Outlet. A point on the wiring system at which current is taken to supply utilization equipment.

    There is;
    Lighting Outlet. An outlet intended for the direct connection of a lampholder or luminaire.
    And
    Receptacle Outlet. An outlet where one or more receptacles are installed.

    Both are required to be installed in a bathroom. In most cases the lighting outlet is not required to be installed on a 20 amp GFCI protected circuit. The receptacle outlets can be either 15 or 20 amp but are required to be on a 20 amp GFCI protected circuit.

    For code references see 210.11(C), Table 210.21(B)(3), 210.52(D), 210.70(A)(1) and 410.10(D) of the National Electrical Code which is adopted into the North Carolina Electrical Code with amendments.
    Last edited: Dec 21, 2009
  6. WalterHego

    WalterHego New Member

    Messages:
    2
    Location:
    North Carolina
    Sorry, all of you are correct - the wording could have been much better, but you figured out what I meant (at midnight).

    I have a proposed 12 gauge bathroom circuit with 4 duplex receptacles in series. The first receptacle in the circuit is GFCI, and the remaining 3 are standard receptacles. From you answers I gather the circuit must be connected to a 20 amp breaker, and all 4 receptacles can be 15 amp. However, one statement was made that I need clarified: "NC as well as the rest of the nation allows 15 amp outlets in a bathroom. Any where that the NEC is adopted into the state or local codes a 20 amp outlet is required in a bathroom." With regards to my circuit, does this imply that one of the 4 receptacles, most likely the GFCI receptacle, be 20 amp with the remaining 3 15 amp?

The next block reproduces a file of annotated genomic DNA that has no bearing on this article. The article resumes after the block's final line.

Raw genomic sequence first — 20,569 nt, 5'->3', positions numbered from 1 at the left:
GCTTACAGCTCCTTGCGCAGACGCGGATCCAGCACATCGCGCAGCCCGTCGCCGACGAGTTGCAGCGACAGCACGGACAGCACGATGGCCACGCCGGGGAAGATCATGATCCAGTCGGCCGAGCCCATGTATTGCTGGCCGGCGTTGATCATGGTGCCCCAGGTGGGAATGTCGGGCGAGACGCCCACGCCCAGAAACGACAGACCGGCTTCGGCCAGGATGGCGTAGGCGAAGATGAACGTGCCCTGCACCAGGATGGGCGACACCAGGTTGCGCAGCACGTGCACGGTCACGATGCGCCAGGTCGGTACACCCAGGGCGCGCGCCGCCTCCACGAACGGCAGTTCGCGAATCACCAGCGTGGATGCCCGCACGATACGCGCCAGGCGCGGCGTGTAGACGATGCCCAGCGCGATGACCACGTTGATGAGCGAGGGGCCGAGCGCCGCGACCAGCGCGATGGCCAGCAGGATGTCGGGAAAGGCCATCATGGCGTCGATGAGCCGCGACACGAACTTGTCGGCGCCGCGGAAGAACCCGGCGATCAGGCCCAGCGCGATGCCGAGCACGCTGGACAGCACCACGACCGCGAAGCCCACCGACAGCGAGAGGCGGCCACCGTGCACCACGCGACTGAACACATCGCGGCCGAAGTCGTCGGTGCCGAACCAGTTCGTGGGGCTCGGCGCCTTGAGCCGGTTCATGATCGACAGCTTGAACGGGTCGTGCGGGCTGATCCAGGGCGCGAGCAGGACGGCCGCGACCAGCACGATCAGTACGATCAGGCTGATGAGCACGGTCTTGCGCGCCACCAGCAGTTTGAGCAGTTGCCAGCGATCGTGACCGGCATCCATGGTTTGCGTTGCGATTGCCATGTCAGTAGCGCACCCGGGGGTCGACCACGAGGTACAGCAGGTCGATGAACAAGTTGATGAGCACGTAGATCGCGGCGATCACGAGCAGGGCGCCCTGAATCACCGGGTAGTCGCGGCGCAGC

Also, NC recently adopted the use of Arc-Fault breakers in all living areas. I presume that I should use a 20 Amp AFCI breaker in my proposed circuit?
  7. Scuba_Dave

    Scuba_Dave Extreme DIY Homeowner

    Messages:
    885
    Location:
    South of Boston, MA
    NEC requires a 20a circuit, not a 20a outlet
    With a duplex outlet each indivual plug is rated 15a, outlet is rated 20a pass thru

    If this IS their EXACT wording, then they require a 20a
    BUT an outlet can be different from a receptacle is my understanding